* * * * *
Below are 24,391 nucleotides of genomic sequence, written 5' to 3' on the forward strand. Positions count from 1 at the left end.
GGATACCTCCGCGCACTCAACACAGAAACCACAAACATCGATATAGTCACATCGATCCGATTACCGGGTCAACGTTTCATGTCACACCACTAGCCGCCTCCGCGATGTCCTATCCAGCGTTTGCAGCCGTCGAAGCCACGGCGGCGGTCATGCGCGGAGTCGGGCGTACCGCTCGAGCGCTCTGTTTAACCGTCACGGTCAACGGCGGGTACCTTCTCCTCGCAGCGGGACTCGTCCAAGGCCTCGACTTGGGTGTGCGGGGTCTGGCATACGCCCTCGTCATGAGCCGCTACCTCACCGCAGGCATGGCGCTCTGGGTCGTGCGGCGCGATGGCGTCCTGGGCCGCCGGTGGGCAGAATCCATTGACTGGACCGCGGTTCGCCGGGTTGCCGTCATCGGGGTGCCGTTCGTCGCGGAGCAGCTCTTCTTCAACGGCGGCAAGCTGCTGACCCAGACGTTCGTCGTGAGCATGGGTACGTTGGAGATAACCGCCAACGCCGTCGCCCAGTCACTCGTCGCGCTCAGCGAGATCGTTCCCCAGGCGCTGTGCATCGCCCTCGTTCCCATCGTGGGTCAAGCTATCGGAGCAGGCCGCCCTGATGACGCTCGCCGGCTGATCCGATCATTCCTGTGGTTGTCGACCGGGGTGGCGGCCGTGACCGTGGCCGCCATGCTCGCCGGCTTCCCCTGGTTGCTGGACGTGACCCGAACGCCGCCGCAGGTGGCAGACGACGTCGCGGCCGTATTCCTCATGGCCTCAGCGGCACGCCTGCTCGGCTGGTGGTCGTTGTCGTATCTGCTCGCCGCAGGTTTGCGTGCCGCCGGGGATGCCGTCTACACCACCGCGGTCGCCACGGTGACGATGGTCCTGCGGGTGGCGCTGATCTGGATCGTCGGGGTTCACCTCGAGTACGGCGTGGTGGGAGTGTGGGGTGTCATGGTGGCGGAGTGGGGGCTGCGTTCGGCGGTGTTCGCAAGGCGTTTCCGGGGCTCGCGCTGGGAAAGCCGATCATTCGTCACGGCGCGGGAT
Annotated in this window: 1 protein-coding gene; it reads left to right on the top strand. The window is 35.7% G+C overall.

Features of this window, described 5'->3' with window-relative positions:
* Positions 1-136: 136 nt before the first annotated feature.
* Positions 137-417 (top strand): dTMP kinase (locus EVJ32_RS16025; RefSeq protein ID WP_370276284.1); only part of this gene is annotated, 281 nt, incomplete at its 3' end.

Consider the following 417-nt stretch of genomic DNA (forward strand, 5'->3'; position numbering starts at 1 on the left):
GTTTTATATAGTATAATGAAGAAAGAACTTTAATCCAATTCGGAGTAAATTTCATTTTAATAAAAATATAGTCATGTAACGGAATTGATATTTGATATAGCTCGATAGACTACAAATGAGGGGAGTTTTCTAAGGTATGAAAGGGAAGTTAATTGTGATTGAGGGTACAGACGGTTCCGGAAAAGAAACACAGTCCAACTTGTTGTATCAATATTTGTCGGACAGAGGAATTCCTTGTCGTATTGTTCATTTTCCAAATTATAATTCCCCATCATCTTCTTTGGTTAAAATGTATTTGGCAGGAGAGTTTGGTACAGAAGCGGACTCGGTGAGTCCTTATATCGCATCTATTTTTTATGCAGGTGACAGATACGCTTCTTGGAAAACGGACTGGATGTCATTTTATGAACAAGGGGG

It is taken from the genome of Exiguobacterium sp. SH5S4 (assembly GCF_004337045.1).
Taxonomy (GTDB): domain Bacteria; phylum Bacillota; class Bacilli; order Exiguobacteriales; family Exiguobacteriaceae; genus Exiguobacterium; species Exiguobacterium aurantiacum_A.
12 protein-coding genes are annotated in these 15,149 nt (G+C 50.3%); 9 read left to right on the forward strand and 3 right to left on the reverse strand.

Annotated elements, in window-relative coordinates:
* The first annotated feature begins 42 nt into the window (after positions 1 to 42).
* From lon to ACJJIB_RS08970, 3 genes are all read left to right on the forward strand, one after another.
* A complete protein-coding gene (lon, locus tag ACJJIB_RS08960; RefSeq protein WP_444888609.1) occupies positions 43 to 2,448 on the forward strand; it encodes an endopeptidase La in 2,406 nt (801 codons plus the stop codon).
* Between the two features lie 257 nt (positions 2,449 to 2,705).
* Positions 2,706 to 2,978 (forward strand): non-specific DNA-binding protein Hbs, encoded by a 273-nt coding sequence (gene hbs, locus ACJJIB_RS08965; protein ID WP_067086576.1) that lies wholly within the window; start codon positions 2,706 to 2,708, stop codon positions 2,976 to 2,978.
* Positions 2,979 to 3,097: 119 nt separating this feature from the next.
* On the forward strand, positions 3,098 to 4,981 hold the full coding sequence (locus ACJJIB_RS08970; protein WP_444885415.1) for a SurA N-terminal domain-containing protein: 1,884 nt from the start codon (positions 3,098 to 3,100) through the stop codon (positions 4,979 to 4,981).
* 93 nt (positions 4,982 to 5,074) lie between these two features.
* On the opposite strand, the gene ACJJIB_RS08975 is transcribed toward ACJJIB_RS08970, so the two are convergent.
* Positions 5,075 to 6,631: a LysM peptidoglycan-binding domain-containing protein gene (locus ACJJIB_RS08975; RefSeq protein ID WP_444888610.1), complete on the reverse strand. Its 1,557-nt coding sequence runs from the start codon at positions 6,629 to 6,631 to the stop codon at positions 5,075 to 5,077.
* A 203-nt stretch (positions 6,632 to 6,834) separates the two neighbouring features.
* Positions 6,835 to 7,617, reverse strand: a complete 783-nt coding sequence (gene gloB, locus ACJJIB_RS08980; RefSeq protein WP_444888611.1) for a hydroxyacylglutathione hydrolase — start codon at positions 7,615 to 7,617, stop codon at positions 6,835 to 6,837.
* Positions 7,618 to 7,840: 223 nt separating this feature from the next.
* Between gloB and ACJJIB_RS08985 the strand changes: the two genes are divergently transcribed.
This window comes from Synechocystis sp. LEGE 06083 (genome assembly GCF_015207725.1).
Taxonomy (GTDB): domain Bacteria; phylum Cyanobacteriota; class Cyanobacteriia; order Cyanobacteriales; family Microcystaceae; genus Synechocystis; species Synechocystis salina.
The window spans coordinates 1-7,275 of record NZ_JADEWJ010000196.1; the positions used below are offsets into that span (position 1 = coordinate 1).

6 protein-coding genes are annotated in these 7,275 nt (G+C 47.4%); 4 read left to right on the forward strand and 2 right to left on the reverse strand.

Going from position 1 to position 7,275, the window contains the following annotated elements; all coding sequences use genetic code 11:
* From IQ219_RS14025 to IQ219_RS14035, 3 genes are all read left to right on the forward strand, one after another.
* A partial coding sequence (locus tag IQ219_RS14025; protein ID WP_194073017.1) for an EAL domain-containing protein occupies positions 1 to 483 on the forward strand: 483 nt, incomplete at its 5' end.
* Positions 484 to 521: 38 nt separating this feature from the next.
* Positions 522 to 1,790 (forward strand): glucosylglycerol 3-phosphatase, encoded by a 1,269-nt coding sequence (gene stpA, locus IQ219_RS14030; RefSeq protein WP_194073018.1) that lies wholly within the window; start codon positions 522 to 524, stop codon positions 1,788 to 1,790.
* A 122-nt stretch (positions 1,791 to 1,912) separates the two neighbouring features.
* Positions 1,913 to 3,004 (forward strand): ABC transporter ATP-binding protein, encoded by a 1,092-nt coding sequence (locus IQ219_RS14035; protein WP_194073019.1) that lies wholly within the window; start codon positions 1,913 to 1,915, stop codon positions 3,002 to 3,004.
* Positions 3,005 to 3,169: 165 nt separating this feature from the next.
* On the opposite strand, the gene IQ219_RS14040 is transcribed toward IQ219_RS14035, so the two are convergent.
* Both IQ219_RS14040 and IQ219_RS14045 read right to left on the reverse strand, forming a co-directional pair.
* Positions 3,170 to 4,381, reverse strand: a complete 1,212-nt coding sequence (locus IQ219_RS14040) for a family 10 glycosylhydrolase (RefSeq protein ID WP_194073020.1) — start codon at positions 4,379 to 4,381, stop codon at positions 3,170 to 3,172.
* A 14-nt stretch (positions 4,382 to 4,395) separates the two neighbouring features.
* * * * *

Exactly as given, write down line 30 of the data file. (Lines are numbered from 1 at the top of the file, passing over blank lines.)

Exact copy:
6 protein-coding genes are annotated in these 7,275 nt (G+C 47.4%); 4 read left to right on the forward strand and 2 right to left on the reverse strand.